Company Background: ABC Beverage is leading soft drink brand in India. It is made up of 7000 local employees, 500 managers, over 60 manufacturing locations, 27 Company Owned Bottling Operations (COBO), 17 Franchisee Owned Bottling Operations (FOBO) and a network of 29 Contract Packers that facilitate the manufacture process of a range of products for the company. It also has a supporting distribution network consisting of 700,000 retail outlets and 8000 distributors.
Application of CPM Method: The aim of this study is to determine the excess time taken by vehicle to complete its external activity at ABC Beverages Mumbai plant and suggest measures to reduce them. A detailed time study was conducted with the help of shipping department and distributer to know the process.
Thus the above figure indicates that whole process is delayed due to delay in three activities which are waiting at Mumbai limit while reaching distributor, waiting at distributor end and waiting at Mumbai limit while returning to factory. It is thus found necessary to reduce these delays as it accounts for more than 70% of total time required to complete the process. In order to complete whole process in minimum possible time it is necessary to align all the activities such that the check limits are taken into advantage and distributer time in utilized.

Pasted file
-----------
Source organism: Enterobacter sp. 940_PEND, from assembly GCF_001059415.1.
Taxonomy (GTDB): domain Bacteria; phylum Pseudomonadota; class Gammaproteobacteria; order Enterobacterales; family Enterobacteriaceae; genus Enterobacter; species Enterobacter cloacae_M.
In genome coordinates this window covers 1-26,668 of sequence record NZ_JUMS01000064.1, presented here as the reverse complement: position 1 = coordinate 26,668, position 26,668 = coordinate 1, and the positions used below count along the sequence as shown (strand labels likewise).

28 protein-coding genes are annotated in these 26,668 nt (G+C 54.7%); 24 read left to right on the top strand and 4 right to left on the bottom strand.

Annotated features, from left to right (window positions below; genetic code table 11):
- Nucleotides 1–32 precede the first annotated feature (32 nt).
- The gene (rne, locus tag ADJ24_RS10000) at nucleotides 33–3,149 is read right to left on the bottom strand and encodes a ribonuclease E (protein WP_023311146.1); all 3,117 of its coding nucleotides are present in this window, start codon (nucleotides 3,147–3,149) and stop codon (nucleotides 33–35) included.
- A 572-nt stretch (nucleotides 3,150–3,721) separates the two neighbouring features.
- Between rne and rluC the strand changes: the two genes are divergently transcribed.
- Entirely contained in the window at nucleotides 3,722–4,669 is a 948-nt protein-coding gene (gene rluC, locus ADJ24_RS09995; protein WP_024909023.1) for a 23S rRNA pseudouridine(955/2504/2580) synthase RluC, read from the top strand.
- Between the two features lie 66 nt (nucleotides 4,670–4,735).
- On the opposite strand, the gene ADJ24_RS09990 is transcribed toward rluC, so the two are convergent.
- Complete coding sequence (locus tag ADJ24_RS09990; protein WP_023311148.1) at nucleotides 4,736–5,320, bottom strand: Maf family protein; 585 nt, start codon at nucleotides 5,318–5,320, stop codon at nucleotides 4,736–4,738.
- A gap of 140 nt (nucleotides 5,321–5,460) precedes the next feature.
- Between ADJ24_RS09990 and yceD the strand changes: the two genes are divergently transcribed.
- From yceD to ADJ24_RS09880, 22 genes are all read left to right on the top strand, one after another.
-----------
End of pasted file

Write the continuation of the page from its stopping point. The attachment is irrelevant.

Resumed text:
It is studied that the Mumbai limits are from 800 hrs to 1100 hrs in morning and 1700 hrs to 2200 hrs in evening. A brainstorming session is conducted with distributor and causes of delays are noted. It is noticed that due to unavailability of certain facilities and limited resources the vehicle need to wait at distributor end. Now it becomes necessary to align the process with maximum utilization of resources of distributor.
Solution: A travel exit model is thus prepared taking into consideration the limit timing and distributor resource availability

Unloading time @Distributors 11 AM - 4 PM
No entry slot 1 8 AM - 11 AM
No entry slot 2 5 PM - 10 PM
Transit time from Plant to Mumbai limit 3 hours
Transit time from Mumbai limit to Distributor 3 hours
Total Transit time - one way 6 hours